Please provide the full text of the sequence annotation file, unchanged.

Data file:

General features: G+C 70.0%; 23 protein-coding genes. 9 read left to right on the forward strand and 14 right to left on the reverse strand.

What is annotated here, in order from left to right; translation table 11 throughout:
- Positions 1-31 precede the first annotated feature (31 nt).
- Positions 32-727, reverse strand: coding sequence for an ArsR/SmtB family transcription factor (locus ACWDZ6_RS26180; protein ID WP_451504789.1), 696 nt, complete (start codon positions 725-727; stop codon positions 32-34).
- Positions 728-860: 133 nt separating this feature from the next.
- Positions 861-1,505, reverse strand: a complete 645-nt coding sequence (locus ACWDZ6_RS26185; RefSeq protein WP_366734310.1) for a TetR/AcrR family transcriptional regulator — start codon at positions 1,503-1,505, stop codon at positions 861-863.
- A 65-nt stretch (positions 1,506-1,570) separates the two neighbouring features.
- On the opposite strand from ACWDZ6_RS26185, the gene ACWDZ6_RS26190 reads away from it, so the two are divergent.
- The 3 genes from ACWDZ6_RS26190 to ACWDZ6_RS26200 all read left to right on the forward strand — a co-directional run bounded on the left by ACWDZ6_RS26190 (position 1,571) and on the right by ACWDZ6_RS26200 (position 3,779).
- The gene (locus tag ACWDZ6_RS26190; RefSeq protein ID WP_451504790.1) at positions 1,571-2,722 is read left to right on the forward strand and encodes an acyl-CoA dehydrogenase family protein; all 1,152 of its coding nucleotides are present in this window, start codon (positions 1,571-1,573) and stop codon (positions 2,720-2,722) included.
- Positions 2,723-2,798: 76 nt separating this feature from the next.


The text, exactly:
General features: G+C 70.0%; 23 protein-coding genes. 9 read left to right on the forward strand and 14 right to left on the reverse strand.

What is annotated here, in order from left to right; translation table 11 throughout:
- Positions 1-31 precede the first annotated feature (31 nt).
- Positions 32-727, reverse strand: coding sequence for an ArsR/SmtB family transcription factor (locus ACWDZ6_RS26180; protein ID WP_451504789.1), 696 nt, complete (start codon positions 725-727; stop codon positions 32-34).
- Positions 728-860: 133 nt separating this feature from the next.
- Positions 861-1,505, reverse strand: a complete 645-nt coding sequence (locus ACWDZ6_RS26185; RefSeq protein WP_366734310.1) for a TetR/AcrR family transcriptional regulator — start codon at positions 1,503-1,505, stop codon at positions 861-863.
- A 65-nt stretch (positions 1,506-1,570) separates the two neighbouring features.
- On the opposite strand from ACWDZ6_RS26185, the gene ACWDZ6_RS26190 reads away from it, so the two are divergent.
- The 3 genes from ACWDZ6_RS26190 to ACWDZ6_RS26200 all read left to right on the forward strand — a co-directional run bounded on the left by ACWDZ6_RS26190 (position 1,571) and on the right by ACWDZ6_RS26200 (position 3,779).
- The gene (locus tag ACWDZ6_RS26190; RefSeq protein ID WP_451504790.1) at positions 1,571-2,722 is read left to right on the forward strand and encodes an acyl-CoA dehydrogenase family protein; all 1,152 of its coding nucleotides are present in this window, start codon (positions 1,571-1,573) and stop codon (positions 2,720-2,722) included.
- Positions 2,723-2,798: 76 nt separating this feature from the next.